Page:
Christian Kane looked familiar for a while to me; the other night, I was watching old Angel episodes. Right! He’s Lindsey from Wolfram & Hart, the mostly evil lawyer. But it does not end there, because you know who else shows up as a Wolfram & Hart lawyer? Daniel Dae Kim, who is probably better known for playing a supreme badass on Lost. It’s almost as if actors wind up appearing on multiple shows during the course of their careers.

Leverage is on my Tivo and it’s likely to stay there. Recommended.

Originally published at Imaginary Vestibule.

Not Right

Oct. 31st, 2008 11:58 am
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Things that I find disturbing in this post:

  • The idea of an Anita Blake TV show
  • Glen Morgan producing it
  • IFC broadcasting it
  • “It’s a sexier Buffy The Vampire Slayer.”

Originally published at Imaginary Vestibule.

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(Not Fringeworthy, that’s different.)

Use Nemesis, which is fairly simple and free. A couple of nomenclature changes — Madness Meters are Stability Meters, and most difficulties are fairly low. Things are weird but not alien weird. The Unnatural track is the Fringe track. Trump dice are likewise Fringe dice.

There is no supernatural, but there is fringe science, obviously. Those versed in fringe science might go above 5d in a given stat. I wouldn’t be surprised if Nina turned out to have 6d in Body, and Dr. Bishop has 6d Mind. Perhaps more.

Regular combat still exists. Right now the show looks more procedural than actiony, which means firearms should be deadly, which I think they are in Nemesis. However, the interesting combat scenes are scientific. This works more or less like regular combat.

1. Declare your character’s action. The show’s set up with one main scientist, which works fine — everyone else does supporting actions, which feed back into the scientist’s work, giving him bonus dice.

2. Roll the appropriate dice pool. Narrate accordingly. Sometimes it’s going to be science skill vs. science skill (can we figure out how to undo this dimensional transposition before it explodes in downtown Boston?), and sometimes it’d be science skill vs. something else. I think the whole tank scene in the pilot was vs. tactics, for example.

3. Damage is to be contemplated. Could be physical. Could be time ebbing away. Possibly losing a fight results in Stability Meter checks. Mostly I think I like time passing; a lot of this stuff is going to be mad science on the clock, since it’s a procedural show. So it’s… when you run out of wound boxes, you’re out of time or the experiment failed.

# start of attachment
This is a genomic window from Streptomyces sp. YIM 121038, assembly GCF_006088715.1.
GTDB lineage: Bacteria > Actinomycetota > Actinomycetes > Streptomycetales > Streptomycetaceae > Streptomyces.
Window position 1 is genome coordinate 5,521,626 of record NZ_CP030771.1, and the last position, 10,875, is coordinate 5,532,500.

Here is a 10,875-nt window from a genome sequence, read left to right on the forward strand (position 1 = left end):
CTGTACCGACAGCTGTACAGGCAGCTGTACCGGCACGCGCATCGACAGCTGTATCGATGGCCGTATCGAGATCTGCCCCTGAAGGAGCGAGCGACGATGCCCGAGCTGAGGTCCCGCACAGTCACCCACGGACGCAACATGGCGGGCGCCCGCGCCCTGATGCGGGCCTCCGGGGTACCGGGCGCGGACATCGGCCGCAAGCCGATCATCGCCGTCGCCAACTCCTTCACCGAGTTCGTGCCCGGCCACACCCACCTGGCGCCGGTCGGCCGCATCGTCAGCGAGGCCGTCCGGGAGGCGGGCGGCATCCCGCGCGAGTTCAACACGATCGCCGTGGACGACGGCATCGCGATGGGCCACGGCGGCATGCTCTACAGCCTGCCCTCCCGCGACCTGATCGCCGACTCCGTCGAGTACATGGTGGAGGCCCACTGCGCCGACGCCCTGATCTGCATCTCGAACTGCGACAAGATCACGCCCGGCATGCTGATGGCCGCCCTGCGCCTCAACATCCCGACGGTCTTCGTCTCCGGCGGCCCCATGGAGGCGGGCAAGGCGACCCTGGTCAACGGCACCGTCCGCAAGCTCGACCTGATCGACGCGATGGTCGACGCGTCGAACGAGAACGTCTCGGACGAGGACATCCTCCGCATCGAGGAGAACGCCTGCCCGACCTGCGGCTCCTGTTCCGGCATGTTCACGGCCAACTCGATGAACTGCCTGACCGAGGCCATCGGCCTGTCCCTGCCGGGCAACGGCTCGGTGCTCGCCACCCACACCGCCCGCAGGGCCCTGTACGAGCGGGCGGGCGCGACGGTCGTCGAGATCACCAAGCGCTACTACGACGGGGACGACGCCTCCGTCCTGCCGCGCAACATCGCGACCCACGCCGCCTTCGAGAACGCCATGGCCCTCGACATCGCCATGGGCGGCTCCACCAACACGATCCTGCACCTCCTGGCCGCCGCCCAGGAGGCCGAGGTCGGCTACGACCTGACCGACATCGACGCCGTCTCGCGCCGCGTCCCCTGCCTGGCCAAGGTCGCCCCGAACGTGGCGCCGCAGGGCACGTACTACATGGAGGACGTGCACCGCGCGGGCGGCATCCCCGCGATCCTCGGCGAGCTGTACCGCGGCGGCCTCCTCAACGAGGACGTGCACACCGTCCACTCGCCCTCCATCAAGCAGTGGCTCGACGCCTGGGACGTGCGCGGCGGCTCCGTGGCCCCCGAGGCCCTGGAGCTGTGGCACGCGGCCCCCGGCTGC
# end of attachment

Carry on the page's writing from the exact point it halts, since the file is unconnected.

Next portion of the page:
You don’t have weapons. You have centrifuges, which get statted up the same way.

Originally published at Imaginary Vestibule.

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And the WGA more or less won. It’s been really interesting to watch; this is the first US strike I’m aware of in which the PR battle was fought on blogs. And when you get right down to it, the writers make a living writing persuasive prose, so it’s not entirely surprising that the PR went well. On the other hand, it’s also the case that this strike didn’t affect the majority of the public in the way that, say, a garbage collection strike does. That helped PR too.

Still, the next time the Teamsters strike, they ought to get the WGA to help out with their PR work. It’d be interesting to see if the same PR strategy works. You get so much mileage in this sort of struggle when people see you as a human being.

Originally published at Imaginary Vestibule.

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Voting seems to have about come to a close, so let’s see what we have.

First off, I totaled up our punches throughout the course of the season — five points to the person on top, four to the #2 slot, etc., etc. Mohinder and Matt each got 4.5 points the week they were tied. The sibs each got 2 points once. Our top eight looks like this:

West (26)
Mohinder (21.5)
Bob (16)
Maya (14)
Elle (11)
Matt (10.5)
Adam (10)
Angela (10)

There’s a huge dropoff after that, so I won’t bother with anyone else. We had a lot of West and Bob hating early on; West redeemed himself a fair bit over the course of the season, and Bob became a much more interesting character. If I were doing my own season-long list, Bob would certainly drop off it.

You guys have the following top five, with a tie in the last slot:

Maya (18)
Mohinder (12)
West (8)
Peter (7)
Elle (6)
Matt (6)

Awfully similar, except no Bob hate. And we dislike West a ton more than you do. CREEPY STALKER DUDE. Oh, and Peter pretty clearly did himself no favors by hanging out with insipid Irish gangsters for half the season followed by a nice stint as Adam’s pet. But man… he was too boring to punch in the face.

Tune in next year when we do the same sort of thing!

Originally published at Imaginary Vestibule.